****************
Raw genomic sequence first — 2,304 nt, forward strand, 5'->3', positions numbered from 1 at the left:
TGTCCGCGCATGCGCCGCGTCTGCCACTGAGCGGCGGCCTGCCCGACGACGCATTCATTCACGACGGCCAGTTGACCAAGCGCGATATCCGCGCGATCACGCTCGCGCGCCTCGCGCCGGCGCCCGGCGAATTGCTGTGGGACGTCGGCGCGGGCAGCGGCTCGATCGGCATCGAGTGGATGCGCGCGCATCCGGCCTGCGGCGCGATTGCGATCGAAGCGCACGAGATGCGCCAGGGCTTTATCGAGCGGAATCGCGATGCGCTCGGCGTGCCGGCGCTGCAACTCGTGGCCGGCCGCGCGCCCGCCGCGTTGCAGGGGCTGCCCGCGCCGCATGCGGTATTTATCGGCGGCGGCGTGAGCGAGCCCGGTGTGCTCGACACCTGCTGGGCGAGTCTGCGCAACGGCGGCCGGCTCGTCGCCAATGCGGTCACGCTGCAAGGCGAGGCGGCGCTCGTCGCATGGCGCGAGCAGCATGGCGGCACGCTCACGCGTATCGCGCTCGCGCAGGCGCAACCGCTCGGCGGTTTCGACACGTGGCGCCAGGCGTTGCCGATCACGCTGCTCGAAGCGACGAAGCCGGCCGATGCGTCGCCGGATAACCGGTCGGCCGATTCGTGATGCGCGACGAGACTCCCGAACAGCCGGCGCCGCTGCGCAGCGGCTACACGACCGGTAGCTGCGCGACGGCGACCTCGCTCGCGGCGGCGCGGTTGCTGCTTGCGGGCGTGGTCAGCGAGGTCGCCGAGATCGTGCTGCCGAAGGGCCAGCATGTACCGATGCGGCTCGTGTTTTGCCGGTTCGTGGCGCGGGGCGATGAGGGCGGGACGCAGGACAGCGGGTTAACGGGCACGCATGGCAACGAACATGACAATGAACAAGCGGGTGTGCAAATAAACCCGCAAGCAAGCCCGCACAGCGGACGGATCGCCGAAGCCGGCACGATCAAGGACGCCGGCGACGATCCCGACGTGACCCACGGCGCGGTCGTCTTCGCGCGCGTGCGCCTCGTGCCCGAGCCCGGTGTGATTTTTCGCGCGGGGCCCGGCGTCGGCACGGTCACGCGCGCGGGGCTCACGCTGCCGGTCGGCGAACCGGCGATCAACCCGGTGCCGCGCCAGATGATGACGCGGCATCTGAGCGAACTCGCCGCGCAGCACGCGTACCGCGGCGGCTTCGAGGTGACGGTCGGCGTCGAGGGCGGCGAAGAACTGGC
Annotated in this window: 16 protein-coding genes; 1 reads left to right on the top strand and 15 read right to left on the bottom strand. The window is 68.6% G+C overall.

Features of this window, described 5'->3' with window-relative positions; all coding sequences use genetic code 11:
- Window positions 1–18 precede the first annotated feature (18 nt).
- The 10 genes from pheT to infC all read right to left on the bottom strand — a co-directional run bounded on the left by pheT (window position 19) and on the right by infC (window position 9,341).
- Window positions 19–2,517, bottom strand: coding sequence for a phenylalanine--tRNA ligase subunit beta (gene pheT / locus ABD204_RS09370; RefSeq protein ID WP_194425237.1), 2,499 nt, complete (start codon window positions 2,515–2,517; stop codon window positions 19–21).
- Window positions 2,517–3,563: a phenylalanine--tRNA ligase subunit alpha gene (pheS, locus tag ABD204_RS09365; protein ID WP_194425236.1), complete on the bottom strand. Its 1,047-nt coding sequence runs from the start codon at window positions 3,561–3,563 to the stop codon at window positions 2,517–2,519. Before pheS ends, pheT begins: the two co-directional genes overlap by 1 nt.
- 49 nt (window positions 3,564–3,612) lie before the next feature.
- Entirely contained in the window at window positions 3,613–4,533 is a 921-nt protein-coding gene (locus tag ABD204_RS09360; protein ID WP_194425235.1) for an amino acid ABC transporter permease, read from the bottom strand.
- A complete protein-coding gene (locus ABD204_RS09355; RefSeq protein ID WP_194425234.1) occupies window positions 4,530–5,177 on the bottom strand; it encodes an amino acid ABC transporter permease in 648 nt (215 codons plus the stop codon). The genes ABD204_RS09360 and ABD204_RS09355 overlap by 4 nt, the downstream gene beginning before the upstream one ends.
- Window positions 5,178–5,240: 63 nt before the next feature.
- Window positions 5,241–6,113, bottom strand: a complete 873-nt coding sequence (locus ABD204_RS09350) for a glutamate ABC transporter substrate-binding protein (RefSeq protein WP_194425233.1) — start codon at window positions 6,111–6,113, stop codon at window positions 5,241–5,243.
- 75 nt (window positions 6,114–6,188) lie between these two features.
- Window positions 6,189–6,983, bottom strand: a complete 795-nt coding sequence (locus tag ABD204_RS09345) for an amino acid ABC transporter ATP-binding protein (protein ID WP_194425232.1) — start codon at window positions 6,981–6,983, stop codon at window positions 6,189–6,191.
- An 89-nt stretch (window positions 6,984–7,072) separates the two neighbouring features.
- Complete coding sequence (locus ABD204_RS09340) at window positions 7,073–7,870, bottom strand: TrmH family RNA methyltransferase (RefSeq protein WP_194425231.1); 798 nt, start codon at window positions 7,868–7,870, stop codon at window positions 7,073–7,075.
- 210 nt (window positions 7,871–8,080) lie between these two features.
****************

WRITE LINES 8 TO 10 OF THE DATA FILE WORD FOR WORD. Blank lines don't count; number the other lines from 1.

- Window positions 2,517–3,563: a phenylalanine--tRNA ligase subunit alpha gene (pheS, locus tag ABD204_RS09365; protein ID WP_194425236.1), complete on the bottom strand. Its 1,047-nt coding sequence runs from the start codon at window positions 3,561–3,563 to the stop codon at window positions 2,517–2,519. Before pheS ends, pheT begins: the two co-directional genes overlap by 1 nt.
- 49 nt (window positions 3,564–3,612) lie before the next feature.
- Entirely contained in the window at window positions 3,613–4,533 is a 921-nt protein-coding gene (locus tag ABD204_RS09360; protein ID WP_194425235.1) for an amino acid ABC transporter permease, read from the bottom strand.